Incidentally, anyone needing a good laugh needs to check out the Adam Freeland "We want your soul" http://www.youtube.com/watch?v=9Nz5CJi7gZc

[-] 1 points by andrewghecker (3) 2 years ago

Ever read Understanding Media: the Extensions of Man by Marshall McLuhan?

[-] 1 points by Underdog (2971) from Clermont, FL 2 years ago

No I haven't. What is the gist of it?

[-] 1 points by andrewghecker (3) 2 years ago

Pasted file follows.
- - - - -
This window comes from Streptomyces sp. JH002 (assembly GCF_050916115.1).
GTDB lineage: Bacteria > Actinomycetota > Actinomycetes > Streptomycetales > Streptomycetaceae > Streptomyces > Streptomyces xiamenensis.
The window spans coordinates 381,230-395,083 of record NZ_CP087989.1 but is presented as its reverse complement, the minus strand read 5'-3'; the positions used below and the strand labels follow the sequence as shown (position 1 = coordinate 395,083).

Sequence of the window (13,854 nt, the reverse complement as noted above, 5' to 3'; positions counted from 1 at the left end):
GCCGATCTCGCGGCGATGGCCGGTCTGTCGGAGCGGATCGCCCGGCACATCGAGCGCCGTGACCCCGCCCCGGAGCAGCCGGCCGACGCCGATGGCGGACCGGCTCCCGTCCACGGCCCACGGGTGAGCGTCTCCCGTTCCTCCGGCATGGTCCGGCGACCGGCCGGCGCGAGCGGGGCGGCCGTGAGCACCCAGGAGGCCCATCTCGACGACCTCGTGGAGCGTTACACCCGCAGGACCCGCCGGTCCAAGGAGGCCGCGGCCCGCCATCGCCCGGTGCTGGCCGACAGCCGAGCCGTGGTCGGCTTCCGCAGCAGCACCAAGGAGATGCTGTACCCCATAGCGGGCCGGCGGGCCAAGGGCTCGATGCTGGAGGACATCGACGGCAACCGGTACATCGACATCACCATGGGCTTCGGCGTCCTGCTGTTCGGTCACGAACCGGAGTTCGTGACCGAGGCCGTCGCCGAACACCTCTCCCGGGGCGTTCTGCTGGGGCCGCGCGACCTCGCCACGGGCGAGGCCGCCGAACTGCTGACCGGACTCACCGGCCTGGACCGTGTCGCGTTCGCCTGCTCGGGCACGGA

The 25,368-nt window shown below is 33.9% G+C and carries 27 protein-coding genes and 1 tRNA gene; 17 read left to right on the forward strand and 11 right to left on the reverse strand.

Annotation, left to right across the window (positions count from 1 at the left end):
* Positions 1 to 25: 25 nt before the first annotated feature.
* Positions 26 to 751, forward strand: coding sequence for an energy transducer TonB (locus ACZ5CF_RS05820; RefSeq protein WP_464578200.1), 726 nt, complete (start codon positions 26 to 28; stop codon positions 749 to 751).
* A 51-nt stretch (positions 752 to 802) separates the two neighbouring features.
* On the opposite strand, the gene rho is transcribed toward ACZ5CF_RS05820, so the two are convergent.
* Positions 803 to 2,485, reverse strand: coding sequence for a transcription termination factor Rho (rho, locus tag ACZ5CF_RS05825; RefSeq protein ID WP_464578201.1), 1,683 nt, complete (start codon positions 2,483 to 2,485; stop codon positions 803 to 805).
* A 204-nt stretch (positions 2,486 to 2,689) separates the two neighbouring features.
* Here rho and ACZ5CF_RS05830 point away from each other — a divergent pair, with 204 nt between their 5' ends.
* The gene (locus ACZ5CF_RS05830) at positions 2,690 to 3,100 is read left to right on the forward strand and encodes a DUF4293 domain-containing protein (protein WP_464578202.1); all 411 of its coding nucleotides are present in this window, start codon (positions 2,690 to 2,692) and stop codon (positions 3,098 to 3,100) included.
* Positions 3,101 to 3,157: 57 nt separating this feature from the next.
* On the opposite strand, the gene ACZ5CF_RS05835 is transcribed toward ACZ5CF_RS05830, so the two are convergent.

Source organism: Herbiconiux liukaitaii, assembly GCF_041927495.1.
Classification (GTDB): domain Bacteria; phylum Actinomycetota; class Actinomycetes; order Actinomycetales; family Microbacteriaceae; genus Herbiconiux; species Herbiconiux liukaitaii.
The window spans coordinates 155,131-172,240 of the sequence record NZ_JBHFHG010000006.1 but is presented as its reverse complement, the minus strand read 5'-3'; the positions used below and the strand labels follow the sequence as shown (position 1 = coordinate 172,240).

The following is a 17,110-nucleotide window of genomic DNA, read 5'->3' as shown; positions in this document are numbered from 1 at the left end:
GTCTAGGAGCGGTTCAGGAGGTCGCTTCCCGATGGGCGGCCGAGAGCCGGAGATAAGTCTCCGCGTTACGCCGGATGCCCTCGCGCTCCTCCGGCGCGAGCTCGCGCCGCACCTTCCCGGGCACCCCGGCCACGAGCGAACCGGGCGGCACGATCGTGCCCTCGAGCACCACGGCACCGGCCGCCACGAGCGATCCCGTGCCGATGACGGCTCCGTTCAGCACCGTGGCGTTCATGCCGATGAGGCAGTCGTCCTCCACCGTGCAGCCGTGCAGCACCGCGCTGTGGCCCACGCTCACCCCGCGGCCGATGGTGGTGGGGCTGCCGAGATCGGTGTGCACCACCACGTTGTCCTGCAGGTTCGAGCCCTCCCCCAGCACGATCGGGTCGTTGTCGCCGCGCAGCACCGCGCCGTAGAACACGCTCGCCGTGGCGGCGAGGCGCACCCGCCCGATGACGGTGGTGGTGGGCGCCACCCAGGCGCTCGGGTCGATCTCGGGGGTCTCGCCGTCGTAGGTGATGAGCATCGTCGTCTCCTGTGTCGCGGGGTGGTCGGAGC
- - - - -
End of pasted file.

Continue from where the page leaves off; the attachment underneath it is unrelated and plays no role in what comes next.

Too much to condense. McLuhan was the literary Einstein. It explains the expanse of the West through its technological explosion, namely the phonetic alphabet and print, and its implosion resulting from electric technology (radio, TV, the computer). As he would put it, the medium is the message. The content is its own medium. I understand your criticism of the television and have shared many of these views, but in reflection what is really being disliked is its ownership. It is a tool of industry and depends upon commercial advertising. Not to mention whatever they may invest to perpetuate subliminally. It is still to be given credit that this technology, as all technology is, is an extension of ourselves; and so our sense ratio and perception. He explains the conflict of intellects by this composition of the sensorium by a cultures relationship with technology as clearly illustrated whenever the literary-biased westerner would come into contact with tribal man throughout recorded history. He credits the advent of the television among other electric technologies as responsible for the reaction of the youth movements and trends in the 1960's. As it is a drastic reversal from years of visually stressed print-bias. Anyways, it's more than I can sum up here, but well worth the read. His conclusion of this implosion creating a "global village" is not only realized with the internet, but yet to fully come into scope in daily life. It is a conclusion one in the same with Gandhi's vision for home-rule and Dr. King's dream of the Beloved Community. Out of the mind of one who may arguably be the most well read in western literature, or if not that, one of the most nauseating writers in western literature.